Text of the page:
Biobank Ireland receives funds from several sectors – from industry, business, philanthropists, and from fundraising events. Grants from biopharmaceutical companies (Amgen, Merck-Serono, Lilly, Sanofi-Aventis, Astra Zeneca, MSD, Pfizer, Novartis, GSK, Janssen, Abbvie, Bayer, Roche, Helsinn-Birex) have helped sponsor salaries of dedicated biobank personnel.
From discussions on costs with the Health Research Board and Science Foundation Ireland, it is clear that Biobank Ireland will not have the resources to develop an Irish Biobank Network. That will require multisector funding, including sustainable funding from institutions, industry and government, as in other countries. The original concept was that the Network would develop organically. However, a more pragmatic approach is one of formal institutional biobanking collaboration, as adopted successfully in Canada and Israel. Governments in those countries contribute funds to support biobanking in established academic institutions that have agreed to network together to adopt a common BIMS (database), an online catalogue, common policies and international biobanking ISO standards.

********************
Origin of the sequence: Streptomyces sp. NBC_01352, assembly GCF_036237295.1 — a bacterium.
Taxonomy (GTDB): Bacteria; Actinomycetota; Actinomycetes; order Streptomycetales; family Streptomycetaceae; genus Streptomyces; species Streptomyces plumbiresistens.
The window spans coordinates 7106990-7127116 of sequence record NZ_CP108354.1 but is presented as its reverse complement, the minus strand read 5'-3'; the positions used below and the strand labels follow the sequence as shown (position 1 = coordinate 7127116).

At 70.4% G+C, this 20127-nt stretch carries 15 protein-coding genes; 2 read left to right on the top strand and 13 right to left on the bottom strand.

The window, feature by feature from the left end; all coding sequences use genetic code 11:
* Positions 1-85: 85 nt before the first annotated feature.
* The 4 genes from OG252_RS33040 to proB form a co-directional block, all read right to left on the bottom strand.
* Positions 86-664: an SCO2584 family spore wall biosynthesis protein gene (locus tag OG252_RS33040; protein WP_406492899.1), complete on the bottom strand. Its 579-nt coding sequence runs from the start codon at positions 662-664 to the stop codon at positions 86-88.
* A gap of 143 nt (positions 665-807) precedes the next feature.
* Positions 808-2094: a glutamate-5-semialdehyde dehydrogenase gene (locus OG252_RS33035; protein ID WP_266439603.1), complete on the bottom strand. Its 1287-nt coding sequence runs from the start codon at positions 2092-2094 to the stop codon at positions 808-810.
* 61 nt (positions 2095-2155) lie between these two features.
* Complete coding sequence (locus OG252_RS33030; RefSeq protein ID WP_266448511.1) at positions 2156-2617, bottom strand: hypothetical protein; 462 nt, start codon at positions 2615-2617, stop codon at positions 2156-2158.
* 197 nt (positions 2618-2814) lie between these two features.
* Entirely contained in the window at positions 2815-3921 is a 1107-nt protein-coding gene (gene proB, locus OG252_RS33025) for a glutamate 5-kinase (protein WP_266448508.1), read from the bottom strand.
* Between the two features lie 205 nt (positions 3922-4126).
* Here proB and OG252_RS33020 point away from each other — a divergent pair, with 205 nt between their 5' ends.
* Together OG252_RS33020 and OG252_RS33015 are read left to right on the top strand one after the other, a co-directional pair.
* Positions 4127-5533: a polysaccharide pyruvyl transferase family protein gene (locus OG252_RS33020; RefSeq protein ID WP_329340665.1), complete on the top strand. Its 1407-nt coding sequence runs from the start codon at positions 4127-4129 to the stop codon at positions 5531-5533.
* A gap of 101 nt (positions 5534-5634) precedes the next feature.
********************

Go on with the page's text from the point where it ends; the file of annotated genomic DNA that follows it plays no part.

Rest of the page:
Biobank Ireland chiefly supports the St James’s Hospital Cancer Biobank (see Governance) and together with partners SJH and TCD is developing a large centralised biobank facility for all researchers on the SJH-TCD campus. This will reduce duplication of effort and will improve research efficiency and ease of collaboration. Detailed plans for this development are ready to be submitted for a planning application. Biobank Ireland is currently in discussion with the Department of Health to develop a legal mechanism to enable research use of archival FFPE tissue and data in research on cancer and other diseases. This would greatly benefit the majority of researchers who increasingly use such samples. It would save resources, and might achieve results that potentially can be translated into improved new treatments and tests for future patients.